I looked at Colleen.  OH YEAH!  Tracy is the one that told me about this class, and we were meeting her and her sister there.  Sometimes I seriously think I am developing early onset Alzheimer’s!  (But then one of my boys will charmingly question:  Early? onset?” GRRR!  Some day they will be 50+, and I hope their kids remind them often how ancient they are too!)

We showed up for class, with another amazing two minutes to spare, after choosing the farthest parking lot from the Arts & Hospitality Building we could find just so we could run  walk briskly through the freezing cold and dark charming campus paths and arrive ready to rumble create magnificent sugary confections.

Mary was wonderful – and so was her daughter and chocolate-melting assistant, Ashley.  Mary has been making homemade chocolate for over 30 years and works professionally in the food industry.  At first, reserved and professional, her true wit and humor unraveled as the evening progressed.  We learned some great tips for melting and molding and filling chocolates, while making new friends and laughing along the way.

chocolate class mary instructor 1

TIP:  Mary taught us to completely fill the plastic mold with melted chocolate (i.e. for chocolate covered cherries) to thoroughly coat all sides of each individual mold.  You then turn it over onto parchment paper and let the inside drip out.  Place in refrigerator or cool spot to let set, then repeat a second layer.  Fill it full again and turn over and dump.  Let harden again, then place a cherry inside and fill to top with chocolate.  (Roll in fondant if you like.)

TIP:  Use a squeezie bottle to fill molds.  In the past, I had always spooned into the mold and made a bit of a mess.  Squeezing it in is a breeze and much neater…….

Unless you are “Killer!”

I think I must have been showing off and trying to finish filling my molds first.  I was humming along smiling and laughing and squeezing and filling, when SPLAT! – the lid popped off the squeezie bottle and all the chocolate was splattered atop the mold!

I was so embarrassed I forgot to take a picture (imagine that!?)
If Mary wanted to kill me was frustrated, she sure didn’t show it.  She simply instructed me to grab a spatula to scoop it off onto the parchment and kindly refilled my squeezie bottle.  (THANK YOU MARY!)

I continued on, and my chocolate covered caramels turned out quite yummy – you never would have known if I didn’t tell you here what a total mess I made!

chocolate class caramelsThis photo is AFTER the cleanup!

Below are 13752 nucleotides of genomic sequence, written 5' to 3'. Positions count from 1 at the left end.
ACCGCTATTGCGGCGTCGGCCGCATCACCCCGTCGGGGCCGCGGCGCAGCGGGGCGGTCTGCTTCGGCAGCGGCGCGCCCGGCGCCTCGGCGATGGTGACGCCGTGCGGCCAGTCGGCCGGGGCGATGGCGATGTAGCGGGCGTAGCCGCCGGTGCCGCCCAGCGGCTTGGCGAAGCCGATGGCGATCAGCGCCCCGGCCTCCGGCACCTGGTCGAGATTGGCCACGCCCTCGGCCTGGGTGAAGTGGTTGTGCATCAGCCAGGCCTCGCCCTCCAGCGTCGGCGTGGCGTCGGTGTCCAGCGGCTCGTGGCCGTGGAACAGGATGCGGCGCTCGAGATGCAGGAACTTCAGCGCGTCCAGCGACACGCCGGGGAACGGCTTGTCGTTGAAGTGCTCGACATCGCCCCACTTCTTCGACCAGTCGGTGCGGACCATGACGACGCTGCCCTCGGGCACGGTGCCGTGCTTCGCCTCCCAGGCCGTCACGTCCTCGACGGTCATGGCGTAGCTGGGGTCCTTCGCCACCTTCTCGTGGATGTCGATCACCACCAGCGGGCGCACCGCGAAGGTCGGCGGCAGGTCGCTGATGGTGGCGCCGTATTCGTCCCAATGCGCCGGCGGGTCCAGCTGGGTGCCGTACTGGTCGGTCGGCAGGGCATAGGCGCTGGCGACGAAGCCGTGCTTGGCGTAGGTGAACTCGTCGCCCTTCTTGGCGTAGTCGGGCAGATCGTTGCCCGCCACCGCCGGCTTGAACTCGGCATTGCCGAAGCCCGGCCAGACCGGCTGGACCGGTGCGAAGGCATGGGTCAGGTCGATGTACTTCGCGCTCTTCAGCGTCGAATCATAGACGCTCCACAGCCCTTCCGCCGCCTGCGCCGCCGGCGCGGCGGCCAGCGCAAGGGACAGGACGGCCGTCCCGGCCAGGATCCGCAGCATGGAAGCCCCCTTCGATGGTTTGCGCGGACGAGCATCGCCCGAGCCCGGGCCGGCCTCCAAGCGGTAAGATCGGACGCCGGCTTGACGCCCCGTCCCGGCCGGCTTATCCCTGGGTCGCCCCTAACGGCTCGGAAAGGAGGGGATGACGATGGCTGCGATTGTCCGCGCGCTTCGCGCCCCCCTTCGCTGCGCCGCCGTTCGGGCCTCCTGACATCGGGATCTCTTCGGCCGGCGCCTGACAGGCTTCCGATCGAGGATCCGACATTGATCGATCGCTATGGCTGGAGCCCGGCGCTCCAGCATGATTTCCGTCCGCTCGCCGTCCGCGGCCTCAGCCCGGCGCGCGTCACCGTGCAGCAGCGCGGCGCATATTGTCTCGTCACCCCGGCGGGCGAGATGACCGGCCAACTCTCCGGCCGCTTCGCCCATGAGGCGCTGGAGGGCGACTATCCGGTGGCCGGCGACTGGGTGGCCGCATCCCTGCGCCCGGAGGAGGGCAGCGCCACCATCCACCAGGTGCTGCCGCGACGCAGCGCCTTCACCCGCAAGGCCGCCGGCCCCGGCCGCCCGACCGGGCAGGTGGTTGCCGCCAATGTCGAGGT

The next time Mary made her rounds checking on all of our progress, she politely and slyly asked,

“How are you making out, Killer?”

She said it so sincerely and innocently and quietly, I couldn’t help but burst out laughing!

And being one to “not let it go,” I continued on all night with my new nickname.   I also dubbed my sidekick chocolate-making aficionado, Colleen as “Killer Junior.”

TIP:  Use “melting” chocolate – not chocolate chips (i.e. Nestle). Mary mentioned they put something in chocolate chips to help them keep their “chip” shape that prevents them from melting completely and smoothly.  I have found this to be true, and there is a big difference in the end product when using “melting” chocolate!

TIP:  We used Merckens brand chocolate, and it was pretty good.  I would give it a medium/average rating.  It’s not the cheapest, but far from the most expensive also.  It did melt beautifully, but the taste was not as creamy and milky as I personally like if I am going to indulge in chocolate treats such as this.  I look forward to trying out some other higher quality chocolates, but this was not too shabby.  (Marty and Nick were pleasantly surprised at what I brought home!)

chocolate class mary instructorMary showed us how to make peanut and coconut clusters.

TIP:  Use FREEZE-DRIED coconut as opposed to the typical sweetened, flaked coconut you might typically use for baking.  It turns out much better!  Less moisture content to “confuse” (for lack of a more technical term) the chocolate and result in a delightful treat.

While Colleen was busy making her favorite white chocolate covered peanut butter cups, I was flitting around being disruptive to everyone taking pictures and offering my own tips….

chocolate class colleen making white chocolate peanut butter cups

While Colleen was making our dark chocolate covered fudge fondants, I took a few more photos, offered a few more tips, and did accomplish a bit of chocolate making too!  (note those beautiful caramels on the right in my spot below… though Colleen did do the white drizzle part… I know I know – I have the best D-I-L ever!)

TIP:  Once all of your chocolate and filling is in the mold, tap it lightly a few times on the table or lightly shake back and forth horizontally a few times to even and smooth out the chocolate before it sets.  It makes the WORLD of DIFFERENCE in the finished product!

chocolate class colleen chocolate fudgeI did manage to make chocolates, and look at what we ended up with!

TIP:  A great way to melt chocolate and keep it melted is to do it in a crockpot.  Who would’ve thought?

chocolate class our boxesNot too shabby – eh?

We had a BLAST!  We learned some great TIPS…  We made chocolate (which Marty and Nick are thoroughly enjoying)…

But most of all – we made memories!

TIP:  Clean-up is much easier if you let the chocolate cool and harden.  Place the squeezie bottles that are all but empty, but coated with chocolate, in the refrigerator for several minutes.  When the chocolate hardens, all you need do is squeeze the bottle several times and the hardened chocolate cracks and releases from the sides into a pile of broken up pieces in the bottom of your bottle.  This can be saved and remelted.  Much more cost-effective than washing and throwing out all of that delicious chocolate – and A LOT less messy too!

And after all that fun, Colleen and I were both thinking candy making and cookie baking the next day.   I found the 40+ molds I had boxed up in the attic from about 20 years ago when Marty’s Mom and sister and I used to do all this together and texted Colleen to see if she wanted to come borrow to use for her baking and cooking this weekend.  It brought back a flood of happy memories….

and I hope Colleen will remember our day and many more to come as we enjoy spending time and making memories!

chocolate class colleen and jodi

Killer, Jr. & Killer

Of course she is the cute one on the left!

Cheers and Sweet Hugs,